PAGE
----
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Prevent misfuelingPrevent misfueling

Carry the card that can save your life!Carry the card that can save your life!

Fuel cards

When pilots think about the fuel that goes into their aircraft, they usually focus on how much they’ll need to get from point A to point B. But that’s not the only fuel issue they should pay attention to.

Misfueling—while completely preventable—continues to be a problem, and over the past couple of years there’s been an uptick in misfueling accidents around the country.

Misfueling happens because of human error. At the root of the problem is usually a miscommunication or misunderstanding that results in the wrong type of fuel being put into an aircraft. For piston pilots, jet fuel contamination of avgas (100LL) is especially dangerous because it’s impossible to distinguish pure 100LL from a mixture of 100LL and Jet A by simply checking the fuel’s color. Unlike 100LL, Jet A fuel has a zero octane rating. If a piston engine runs with a mixture of 100LL and Jet A, engine-destroying detonation will almost certainly occur. How bad the detonation is depends upon the mixture ratio of the two fuels and the power setting—a recipe for disaster because detonation may not occur until full power is applied during takeoff. Most turboprop and jet engines will run (albeit poorly) on a mixture of Jet A and 100LL—and while this misfueling situation is not always life threatening, the maintenance bills can be significant.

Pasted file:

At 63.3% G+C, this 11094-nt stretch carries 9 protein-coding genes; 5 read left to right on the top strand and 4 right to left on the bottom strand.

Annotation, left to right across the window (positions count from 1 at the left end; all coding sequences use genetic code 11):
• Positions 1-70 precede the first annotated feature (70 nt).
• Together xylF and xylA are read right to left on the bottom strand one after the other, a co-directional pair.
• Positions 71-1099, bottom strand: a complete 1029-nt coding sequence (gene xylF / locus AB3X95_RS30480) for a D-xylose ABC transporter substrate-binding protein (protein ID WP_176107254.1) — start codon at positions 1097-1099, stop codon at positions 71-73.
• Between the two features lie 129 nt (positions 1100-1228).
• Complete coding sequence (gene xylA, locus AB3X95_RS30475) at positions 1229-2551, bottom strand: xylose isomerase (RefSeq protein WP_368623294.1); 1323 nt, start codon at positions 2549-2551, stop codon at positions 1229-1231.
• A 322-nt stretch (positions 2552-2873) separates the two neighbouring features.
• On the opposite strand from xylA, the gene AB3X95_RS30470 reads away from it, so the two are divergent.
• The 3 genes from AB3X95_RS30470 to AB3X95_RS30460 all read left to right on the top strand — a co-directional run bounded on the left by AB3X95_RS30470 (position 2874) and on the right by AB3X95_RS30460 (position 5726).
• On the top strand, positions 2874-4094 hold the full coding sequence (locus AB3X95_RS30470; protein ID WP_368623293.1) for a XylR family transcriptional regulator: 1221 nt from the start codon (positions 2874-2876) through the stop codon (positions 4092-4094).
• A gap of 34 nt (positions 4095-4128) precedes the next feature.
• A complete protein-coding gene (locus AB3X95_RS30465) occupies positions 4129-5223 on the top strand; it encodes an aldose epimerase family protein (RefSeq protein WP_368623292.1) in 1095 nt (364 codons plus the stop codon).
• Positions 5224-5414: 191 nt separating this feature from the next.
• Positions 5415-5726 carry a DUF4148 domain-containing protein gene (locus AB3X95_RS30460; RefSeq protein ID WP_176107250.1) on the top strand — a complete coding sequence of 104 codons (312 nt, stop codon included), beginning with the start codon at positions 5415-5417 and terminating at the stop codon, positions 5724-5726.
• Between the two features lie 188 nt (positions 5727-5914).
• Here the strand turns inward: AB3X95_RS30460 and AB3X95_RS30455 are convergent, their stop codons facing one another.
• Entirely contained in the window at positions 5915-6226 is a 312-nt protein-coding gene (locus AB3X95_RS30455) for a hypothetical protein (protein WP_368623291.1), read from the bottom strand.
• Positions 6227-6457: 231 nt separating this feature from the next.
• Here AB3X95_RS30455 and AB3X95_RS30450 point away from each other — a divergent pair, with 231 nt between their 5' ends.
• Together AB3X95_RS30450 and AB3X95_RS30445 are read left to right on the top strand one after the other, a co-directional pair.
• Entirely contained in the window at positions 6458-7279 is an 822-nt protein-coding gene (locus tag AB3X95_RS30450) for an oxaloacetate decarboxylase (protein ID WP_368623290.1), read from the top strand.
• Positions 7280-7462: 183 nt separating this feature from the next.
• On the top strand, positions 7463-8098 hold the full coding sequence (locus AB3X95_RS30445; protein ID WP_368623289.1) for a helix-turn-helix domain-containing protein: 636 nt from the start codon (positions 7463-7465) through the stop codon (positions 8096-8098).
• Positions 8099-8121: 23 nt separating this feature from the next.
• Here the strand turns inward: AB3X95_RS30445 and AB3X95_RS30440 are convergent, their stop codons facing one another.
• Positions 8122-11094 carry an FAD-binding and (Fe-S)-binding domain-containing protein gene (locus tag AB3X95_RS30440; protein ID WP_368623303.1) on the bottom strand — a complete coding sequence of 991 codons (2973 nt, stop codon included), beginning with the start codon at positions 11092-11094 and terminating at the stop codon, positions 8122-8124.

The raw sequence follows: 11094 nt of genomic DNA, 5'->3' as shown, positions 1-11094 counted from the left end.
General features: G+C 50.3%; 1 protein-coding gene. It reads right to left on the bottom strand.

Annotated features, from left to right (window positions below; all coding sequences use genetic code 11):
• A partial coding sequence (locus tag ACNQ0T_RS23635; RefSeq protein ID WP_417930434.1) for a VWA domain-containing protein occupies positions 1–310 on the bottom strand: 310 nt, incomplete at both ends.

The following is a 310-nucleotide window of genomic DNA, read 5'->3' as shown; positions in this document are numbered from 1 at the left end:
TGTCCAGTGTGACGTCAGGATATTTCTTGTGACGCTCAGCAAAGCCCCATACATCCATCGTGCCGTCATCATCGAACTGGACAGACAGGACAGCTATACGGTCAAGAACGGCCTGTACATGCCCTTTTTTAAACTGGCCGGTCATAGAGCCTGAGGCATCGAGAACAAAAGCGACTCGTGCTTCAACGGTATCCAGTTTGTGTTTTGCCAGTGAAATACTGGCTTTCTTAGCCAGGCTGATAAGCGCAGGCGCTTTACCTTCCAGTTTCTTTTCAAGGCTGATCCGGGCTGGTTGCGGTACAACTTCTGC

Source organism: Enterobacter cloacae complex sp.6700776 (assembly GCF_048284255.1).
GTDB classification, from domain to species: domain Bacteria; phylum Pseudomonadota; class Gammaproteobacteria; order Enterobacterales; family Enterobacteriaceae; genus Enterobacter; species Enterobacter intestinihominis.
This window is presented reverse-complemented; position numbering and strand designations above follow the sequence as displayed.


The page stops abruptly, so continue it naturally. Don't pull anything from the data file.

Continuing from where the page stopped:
Misfueling accidents are easily preventable if pilots take some simple precautions, and the AOPA Air Safety Institute wants to help! To make sure pilots and those responsible for fueling their aircraft have no doubt about the type, location (tanks), and amount of fuel needed, the institute developed a variety of fuel cards that pilots can personalize with information specific to their aircraft. The cards, which can be ordered from Vistaprint, will help pilots, line service personnel, and FBO customer service reps clearly communicate and confirm the fuel order to help prevent misfueling. So whether you fly a 100LL-burning piston or a Jet-A powered turboprop, the Air Safety Institute has you covered!

In addition to using the fueling safety business cards, the Air Safety Institute recommends these simple steps to help prevent misfueling.

  • Be present and supervise the fueling.
  • When placing a fuel order, confirm the type and quantity of fuel and ask for a read-back from the customer service representative.
  • Make sure the person taking the fuel order and the person fueling understand the difference between tip tanks and auxiliary tanks, etc.
  • After fueling, check the receipt to verify that your aircraft has received the proper fuel type and quantity.
  • Always sump the tanks before flight, especially after fueling.
  • Smell the fuel: 100LL and Jet A have very unique and different smells—even a blend of the two fuels will smell of kerosene and much different than 100LL alone.
  • Know your engine. Be able to recognize the signs of detonation caused by a misfueling.

See the Air Safety Institute’s Fuel Management Safety Spotlight to learn more.

AOPA Air Safety Institute staff

Topics: Air Safety Institute, Fuel Awareness, AOPA

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